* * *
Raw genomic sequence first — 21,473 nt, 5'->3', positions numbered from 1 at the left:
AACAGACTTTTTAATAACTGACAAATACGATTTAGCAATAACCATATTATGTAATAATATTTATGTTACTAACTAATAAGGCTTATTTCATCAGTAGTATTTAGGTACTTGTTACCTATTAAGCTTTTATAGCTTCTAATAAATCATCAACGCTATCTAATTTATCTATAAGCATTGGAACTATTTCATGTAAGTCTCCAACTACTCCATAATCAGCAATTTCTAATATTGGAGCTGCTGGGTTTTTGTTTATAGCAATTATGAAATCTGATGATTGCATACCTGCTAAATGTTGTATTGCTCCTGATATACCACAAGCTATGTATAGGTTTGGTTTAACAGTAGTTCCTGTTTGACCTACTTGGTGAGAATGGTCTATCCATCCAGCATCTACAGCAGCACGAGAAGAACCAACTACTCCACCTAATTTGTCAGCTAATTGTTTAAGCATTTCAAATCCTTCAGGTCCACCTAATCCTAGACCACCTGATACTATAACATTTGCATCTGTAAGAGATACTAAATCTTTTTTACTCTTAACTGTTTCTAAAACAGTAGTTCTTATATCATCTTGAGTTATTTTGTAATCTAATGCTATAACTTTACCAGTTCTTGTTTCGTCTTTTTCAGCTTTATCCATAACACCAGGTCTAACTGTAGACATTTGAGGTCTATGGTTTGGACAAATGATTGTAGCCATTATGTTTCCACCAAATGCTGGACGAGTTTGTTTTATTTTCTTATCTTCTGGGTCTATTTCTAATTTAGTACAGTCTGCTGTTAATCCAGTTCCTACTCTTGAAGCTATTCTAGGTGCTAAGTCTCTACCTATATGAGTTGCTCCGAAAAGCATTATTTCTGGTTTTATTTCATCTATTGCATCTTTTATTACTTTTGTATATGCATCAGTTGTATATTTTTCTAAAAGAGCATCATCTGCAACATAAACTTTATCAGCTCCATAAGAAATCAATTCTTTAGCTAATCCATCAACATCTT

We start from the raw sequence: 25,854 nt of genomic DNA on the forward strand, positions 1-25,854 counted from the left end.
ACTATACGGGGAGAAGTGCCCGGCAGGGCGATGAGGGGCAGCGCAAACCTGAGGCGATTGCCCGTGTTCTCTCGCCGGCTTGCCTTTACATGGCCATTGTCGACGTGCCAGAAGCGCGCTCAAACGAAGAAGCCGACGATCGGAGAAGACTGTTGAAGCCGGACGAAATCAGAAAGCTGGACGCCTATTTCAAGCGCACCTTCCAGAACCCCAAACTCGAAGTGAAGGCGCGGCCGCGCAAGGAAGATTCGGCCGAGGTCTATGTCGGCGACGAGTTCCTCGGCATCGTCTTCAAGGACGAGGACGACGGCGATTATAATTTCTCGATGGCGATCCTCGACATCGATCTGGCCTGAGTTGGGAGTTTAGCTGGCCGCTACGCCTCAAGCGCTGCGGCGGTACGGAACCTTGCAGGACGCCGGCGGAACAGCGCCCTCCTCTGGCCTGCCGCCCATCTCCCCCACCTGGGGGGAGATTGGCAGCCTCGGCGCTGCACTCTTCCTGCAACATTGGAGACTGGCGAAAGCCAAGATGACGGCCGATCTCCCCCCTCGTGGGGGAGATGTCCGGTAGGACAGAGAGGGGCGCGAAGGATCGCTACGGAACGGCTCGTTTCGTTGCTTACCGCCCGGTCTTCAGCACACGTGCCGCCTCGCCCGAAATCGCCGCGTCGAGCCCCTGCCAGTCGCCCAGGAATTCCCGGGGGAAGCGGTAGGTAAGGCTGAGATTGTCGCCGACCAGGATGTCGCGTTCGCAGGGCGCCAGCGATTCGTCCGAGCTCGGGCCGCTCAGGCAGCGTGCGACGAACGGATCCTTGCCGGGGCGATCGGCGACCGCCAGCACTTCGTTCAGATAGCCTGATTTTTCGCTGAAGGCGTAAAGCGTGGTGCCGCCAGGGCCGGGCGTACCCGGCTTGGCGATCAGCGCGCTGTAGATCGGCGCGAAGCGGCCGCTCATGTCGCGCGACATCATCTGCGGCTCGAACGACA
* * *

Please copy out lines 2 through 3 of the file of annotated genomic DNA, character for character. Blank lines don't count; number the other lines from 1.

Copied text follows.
AACAGACTTTTTAATAACTGACAAATACGATTTAGCAATAACCATATTATGTAATAATATTTATGTTACTAACTAATAAGGCTTATTTCATCAGTAGTATTTAGGTACTTGTTACCTATTAAGCTTTTATAGCTTCTAATAAATCATCAACGCTATCTAATTTATCTATAAGCATTGGAACTATTTCATGTAAGTCTCCAACTACTCCATAATCAGCAATTTCTAATATTGGAGCTGCTGGGTTTTTGTTTATAGCAATTATGAAATCTGATGATTGCATACCTGCTAAATGTTGTATTGCTCCTGATATACCACAAGCTATGTATAGGTTTGGTTTAACAGTAGTTCCTGTTTGACCTACTTGGTGAGAATGGTCTATCCATCCAGCATCTACAGCAGCACGAGAAGAACCAACTACTCCACCTAATTTGTCAGCTAATTGTTTAAGCATTTCAAATCCTTCAGGTCCACCTAATCCTAGACCACCTGATACTATAACATTTGCATCTGTAAGAGATACTAAATCTTTTTTACTCTTAACTGTTTCTAAAACAGTAGTTCTTATATCATCTTGAGTTATTTTGTAATCTAATGCTATAACTTTACCAGTTCTTGTTTCGTCTTTTTCAGCTTTATCCATAACACCAGGTCTAACTGTAGACATTTGAGGTCTATGGTTTGGACAAATGATTGTAGCCATTATGTTTCCACCAAATGCTGGACGAGTTTGTTTTATTTTCTTATCTTCTGGGTCTATTTCTAATTTAGTACAGTCTGCTGTTAATCCAGTTCCTACTCTTGAAGCTATTCTAGGTGCTAAGTCTCTACCTATATGAGTTGCTCCGAAAAGCATTATTTCTGGTTTTATTTCATCTATTGCATCTTTTATTACTTTTGTATATGCATCAGTTGTATATTTTTCTAAAAGAGCATCATCTGCAACATAAACTTTATCAGCTCCATAAGAAATCAATTCTTTAGCTAATCCATCAACATCTT

We start from the raw sequence: 25,854 nt of genomic DNA on the forward strand, positions 1-25,854 counted from the left end.